The sparkling water stretched towards the blue horizon and somewhere in the distance sky and water melted into one another. Our boat gently bobbed and on shore, a few flags softly fluttered in the salty breeze. I rolled off the boat, splashed into the water and landed on another planet.
Belize is home to the second largest coral reef in the world and naturally, it’s in danger from the prying fingers of mankind. We’re a thousand yards offshore tied up to one of the buoys placed here to keep anchors from dragging across the coral. A dozen large white floats mark the perimeter of the coral bed and we will swim in a clockwise pattern, staying within the floats. To my eye it looks like we’ll swim a bit more than a quarter mile.
Before we set off, our guide, Rayolando of Ramon’s Village, instructs us what not to touch (all of it, don’t touch a thing) and under the watchful eyes of a smiling Marine Warden, here to protect the coral, we slip towards the first buoy. A final adjustment of the mask, a gentle kick or two and we’re gliding across the surface. Ten feet below us the sea grass sways to the rhythm of the sea. Its foot-long tendrils dance this way, then that, pulled by the tug of this massive body of water stretching from the west coast of Florida to the shores of Central America. We kick, follow Rayolando towards the coral. Our first visitors, a school of several dozen Gray Snappers, gives quizzical glances then falls in line with us. It’s likely they’ve been fed by snorkelers in the past.
Coral isn’t any one thing, it’s a community of oh so slow growing organisms, all in a symbiotic relationship. Coral provides food, shelter, nutrients, and stability to the water. It’s fragile. One touch from a human could remove its thin layer of protective slime and open it up to infection from algae. From there it’s a slow, inescapable death for that entire bed of coral. And when the coral dies, everything else dies with it.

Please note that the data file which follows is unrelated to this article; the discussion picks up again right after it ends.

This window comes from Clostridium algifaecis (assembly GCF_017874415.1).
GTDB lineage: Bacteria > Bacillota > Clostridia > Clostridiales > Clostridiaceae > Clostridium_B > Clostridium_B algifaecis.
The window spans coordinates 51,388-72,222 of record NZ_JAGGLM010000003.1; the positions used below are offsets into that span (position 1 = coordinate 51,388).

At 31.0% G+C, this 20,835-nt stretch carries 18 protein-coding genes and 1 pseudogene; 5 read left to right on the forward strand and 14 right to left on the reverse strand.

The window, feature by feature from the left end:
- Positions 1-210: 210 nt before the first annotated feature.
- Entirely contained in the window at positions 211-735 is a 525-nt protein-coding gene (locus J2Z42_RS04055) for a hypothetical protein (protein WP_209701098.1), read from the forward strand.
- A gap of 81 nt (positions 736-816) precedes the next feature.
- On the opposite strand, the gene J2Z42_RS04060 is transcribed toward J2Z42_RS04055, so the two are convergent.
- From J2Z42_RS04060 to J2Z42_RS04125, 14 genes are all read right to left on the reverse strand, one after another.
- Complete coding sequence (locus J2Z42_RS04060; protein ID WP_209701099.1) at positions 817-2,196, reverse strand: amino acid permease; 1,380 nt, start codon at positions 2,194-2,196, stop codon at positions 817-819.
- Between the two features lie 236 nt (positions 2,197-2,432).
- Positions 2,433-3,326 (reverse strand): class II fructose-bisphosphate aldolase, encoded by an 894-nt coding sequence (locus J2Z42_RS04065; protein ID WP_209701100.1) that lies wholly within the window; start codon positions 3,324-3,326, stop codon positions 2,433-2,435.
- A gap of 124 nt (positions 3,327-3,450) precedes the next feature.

The first coral bed we approach is the size of a minivan and it pulsates with life, a magical alien life. It’s life one would find in a Dr. Seuss book; translucent purple leaves the size of a large pizza, scaly green and orange tubes full of 45 degree corners, some with tiny eyeballs winking from inside, there’s yellow bumps, red rocks, and green bruises. There’s spikes and string and curtains of yellow fabric, all dancing to the beat of the water. Boulders resembling the preserved brains of long departed whales rest on rocky orange lumps while a kaleidoscope of Martian flowers jut from every crack and crevice. The fish are everywhere. Most brightly colored, impossibly blue or yellow or purple or black. They sparkle in the dappled sunlight, dash in and out of the coral. Green Parrot fish, Queen Triggerfish, French Angelfish, Stoplight Parrotfish, Blue Wrasse, Yellow Tail Damsel, Blue Tangs and Fairy Basslets. Most nibble away at the coral, some glide up for a closer look at the visitors. The curious ones come face to face briefly then squirt away. There’s so much motion yet this aquarium is silent. I hold my breath and float hoping to hear marine noise but it’s only the lapping of water over my head.
That school of Gray Snappers passes in front of me and now we’re briefly surrounded by Yellow Tail Snappers, hundreds of fish rush past on some unseen errand.
We swim to the next field of coral. If the first one was the size of a car, this one is a used car lot. Some of the cars come to a point and appear to scrape the surface of the water while others are bumps upon bumps. All those bumps and spikes are teeming with fish. Tiny ones so colorful and darty, they fidget to and fro like Bob Ross’s paintbrush. A dash of yellow here, and splotch of green there and some happy little fish take shape. Rayolando points out a familiar shape in the sand floor, with two fat eyeballs. A large Southern Stingray has buried itself in the sand but cannot conceal his identity. His eyeballs track us as we glide ten feet overhead.
Soon Rayolando points out a slumbering Nurse Shark, safely tucked into the coral. Six feet long and the color of café au lait, its long tail and fat snout poke out from beneath the jagged edges of the coral. While most sharks must move to push oxygen-laden water through its gills, Nurse sharks have muscles in their gills and can breathe while motionless.
“Such lazy sharks” He quips.
We’re swimming again until a tug on my fin and Rayolando points east. Near the surface is a Barracuda. Maybe five feet long, glimmering silver. Barracuda are muscular, purposeful, menacing. They have a knack for pointing into the current and holding station. They do not dart or fidget about. They move when necessary or when hungry. As we give it a wide berth it eases away. It’s a live torpedo with a grimacing warhead, in search of a fleshy target. Later Rayolando would recount his uncle’s shanked attempt to spear one. The Barracuda rocketed into his chest, took a quick bite then was gone. Hauled out of the bloody water and 27 stitches later, the uncle vowed never to hunt Barracuda again.